Committee Meets to Discuss Heath's Exclusion
Decisions taken at a landmark meeting on Monday of the select committee on public accounts, which has been at the heart of the controversy over the R43-billion arms deal, could determine whether the public faces a crisis of confidence in the government's will to deal with corruption.
Parliamentary committees resume their work on Monday.
The meeting of the public accounts committee is likely to determine whether it will assert its independence and critical role or be cowed by pressures from the executive over its role in pushing for a rigorous investigation of the arms deal.
The public accounts committee scrutinised the deal and recommended that it be investigated.
Judge Heath would not be part of the arms probe
It also recommended that the Special Investigating Unit, headed by Judge Willem Heath, be included in the multi-agency probe.
Its chairperson, Gavin Woods (Inkatha Freeedom Party), has faced a harrowing few months since the committee made its recommendations in November. He has received death threats and on Friday and said he had received a hostile letter from deputy president Jacob Zuma.
This was during a day of high drama in which director-general in the presidency Frank Chikane announced on national television that Judge Heath would not be part of the arms probe as the Constitutional Court had directed that he be relieved of his duties.
This was followed by a statement from President Thabo Mbeki in which he, also on national TV, outlined reasons for his decision on Judge Heath.
Meanwhile, PAC chief whip Patricia de Lille, who took a leading role in making public the allegations of corruption in the arms deal, has also faced death threats and fears for the safety of her family.
'Some quarters have expressed grave disappointment in the role of the speaker'
She has vowed to take the government to court to test the constitutionality of the government's refusal to include Judge Heath in the arms probe.
While it seems apparent that the country is not facing a constitutional crisis because of executive's decision not to accept the public accounts committee's recommendation about the Judge Heath's unit, the country faces a fast-developing crisis of public confidence in government's often-stated intention to get rid of corruption.
Despite the merits of the case and his grandstanding Judge Heath has a reputation of being independent and competent.
The public accounts committee's meeting on Monday and those in the weeks to follow will determine whether parliament will assert its independence and play a decisive role in probing the deal or whether it will be cowed by an increasingly powerful executive.
Developments in this session will determine the role of parliament in our democracy.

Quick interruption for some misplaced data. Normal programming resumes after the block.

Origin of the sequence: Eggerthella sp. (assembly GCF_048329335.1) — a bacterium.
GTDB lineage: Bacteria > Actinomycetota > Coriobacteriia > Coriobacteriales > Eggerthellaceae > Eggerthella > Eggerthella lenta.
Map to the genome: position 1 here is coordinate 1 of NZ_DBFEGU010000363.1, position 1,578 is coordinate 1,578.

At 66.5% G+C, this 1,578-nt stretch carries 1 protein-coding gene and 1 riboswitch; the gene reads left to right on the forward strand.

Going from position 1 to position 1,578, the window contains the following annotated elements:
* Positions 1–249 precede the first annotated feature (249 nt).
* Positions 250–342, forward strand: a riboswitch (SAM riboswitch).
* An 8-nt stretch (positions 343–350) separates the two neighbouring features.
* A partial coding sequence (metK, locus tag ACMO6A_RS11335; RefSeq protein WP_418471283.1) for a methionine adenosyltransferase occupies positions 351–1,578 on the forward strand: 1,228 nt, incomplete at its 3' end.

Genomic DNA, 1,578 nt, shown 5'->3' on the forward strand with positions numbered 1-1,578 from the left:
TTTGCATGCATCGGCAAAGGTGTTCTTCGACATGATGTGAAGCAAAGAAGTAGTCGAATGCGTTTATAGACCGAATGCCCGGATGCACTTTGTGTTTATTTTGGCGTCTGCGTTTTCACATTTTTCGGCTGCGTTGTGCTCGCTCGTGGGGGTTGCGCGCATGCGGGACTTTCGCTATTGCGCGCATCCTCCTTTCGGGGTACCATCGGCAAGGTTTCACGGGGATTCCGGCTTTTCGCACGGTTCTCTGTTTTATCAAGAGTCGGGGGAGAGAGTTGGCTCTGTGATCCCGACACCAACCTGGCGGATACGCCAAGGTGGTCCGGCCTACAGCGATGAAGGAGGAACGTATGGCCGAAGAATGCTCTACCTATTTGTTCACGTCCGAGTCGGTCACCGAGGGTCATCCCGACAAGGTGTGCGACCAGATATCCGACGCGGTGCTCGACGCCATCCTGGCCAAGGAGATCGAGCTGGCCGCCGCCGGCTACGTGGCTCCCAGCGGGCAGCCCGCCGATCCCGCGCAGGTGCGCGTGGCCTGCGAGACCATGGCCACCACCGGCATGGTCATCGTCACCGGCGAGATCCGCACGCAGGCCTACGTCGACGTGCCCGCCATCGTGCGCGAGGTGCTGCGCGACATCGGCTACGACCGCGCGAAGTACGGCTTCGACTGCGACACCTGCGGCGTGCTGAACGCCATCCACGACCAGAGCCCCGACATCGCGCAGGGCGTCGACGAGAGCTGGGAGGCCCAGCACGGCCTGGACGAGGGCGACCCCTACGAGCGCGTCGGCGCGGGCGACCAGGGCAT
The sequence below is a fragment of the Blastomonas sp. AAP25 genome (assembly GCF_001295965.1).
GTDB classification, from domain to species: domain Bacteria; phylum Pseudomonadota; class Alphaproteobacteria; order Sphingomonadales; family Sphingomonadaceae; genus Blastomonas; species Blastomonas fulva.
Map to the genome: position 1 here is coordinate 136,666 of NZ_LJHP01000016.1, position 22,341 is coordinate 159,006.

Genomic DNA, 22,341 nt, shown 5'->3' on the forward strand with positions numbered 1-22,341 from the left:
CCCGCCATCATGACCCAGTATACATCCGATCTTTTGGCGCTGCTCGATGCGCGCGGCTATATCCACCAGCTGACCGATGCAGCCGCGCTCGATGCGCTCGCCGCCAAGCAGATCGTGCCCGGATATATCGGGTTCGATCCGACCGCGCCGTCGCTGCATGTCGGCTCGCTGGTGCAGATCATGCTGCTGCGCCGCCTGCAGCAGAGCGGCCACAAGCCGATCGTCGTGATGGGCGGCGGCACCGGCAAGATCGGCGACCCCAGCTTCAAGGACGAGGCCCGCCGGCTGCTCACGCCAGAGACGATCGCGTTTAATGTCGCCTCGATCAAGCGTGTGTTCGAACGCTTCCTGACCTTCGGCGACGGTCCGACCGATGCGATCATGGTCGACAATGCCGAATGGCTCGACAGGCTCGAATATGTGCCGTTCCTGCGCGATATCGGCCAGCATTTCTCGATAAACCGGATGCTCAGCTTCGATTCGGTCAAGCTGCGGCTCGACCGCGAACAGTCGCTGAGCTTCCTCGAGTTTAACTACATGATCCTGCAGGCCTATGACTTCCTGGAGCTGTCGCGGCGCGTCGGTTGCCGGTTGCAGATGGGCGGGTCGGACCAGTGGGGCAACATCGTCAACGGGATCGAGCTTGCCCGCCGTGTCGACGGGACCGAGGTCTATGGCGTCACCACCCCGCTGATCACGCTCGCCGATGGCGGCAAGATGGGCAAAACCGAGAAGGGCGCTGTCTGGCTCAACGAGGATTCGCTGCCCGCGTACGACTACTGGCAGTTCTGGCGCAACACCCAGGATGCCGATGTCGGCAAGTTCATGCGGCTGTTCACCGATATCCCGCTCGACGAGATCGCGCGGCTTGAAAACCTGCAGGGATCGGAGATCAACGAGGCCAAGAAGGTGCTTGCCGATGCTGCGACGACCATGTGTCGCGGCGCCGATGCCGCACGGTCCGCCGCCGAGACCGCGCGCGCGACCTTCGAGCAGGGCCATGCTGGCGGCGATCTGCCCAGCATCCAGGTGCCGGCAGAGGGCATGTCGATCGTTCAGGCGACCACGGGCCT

Political analysts believe that African National Congress members of the public accounts committee, who took the lead in rigorously questioning senior state officials and defence officials about the arms deal, have become remarkably reticent.
During the Christmas break they faced "inordinate pressure", according to a senior ANC member.
Meanwhile, some quarters have expressed grave disappointment in the role of the speaker of the national assembly Frene Ginwala, who has a reputation as a champion for parliament, in the controversy.
She has come in for a full-scale attack from the Democratic Alliance for her perceived weakness in protecting the institution of parliament and its independence.
The DA was dismayed when the speaker was reported to have questioned whether parliament passed the resolution about Judge Heath. She had adopted a negative attitude by saying that the decision of parliament was not constitutionally binding, Gibson said.
Despite the heavyweights in the background pushing for an exhaustive probe, ANC members of the public accounts committee have been the public face of the move in parliament.
Ginwala's statements were significant as she was essentially leaving them to "hang in the wind", an senior ANC member said.
"It seems that she is leaving them exposed in the face of an increasingly powerful presidency," the member said.
Reacting to the DA's criticism that she had let parliament down, Ginwala said that according to the parliamentary law adviser the public accounts committee's report did "not amount to a recommendation to the executive to refer the matter - to the (Heath) unit".
Responding to developments over the weekend and the president's letter to Judge Heath, Raenette Taljaard of the DA said the public accounts committee must ensure that it continued with a focused probe, despite the barriers the presidency was placing in its way by excluding Judge Heath's unit and by the scathing attack, included in a 12-page letter to Woods, on the public accounts committee.
With acknowledgement to Andre Koopman and Independent Online.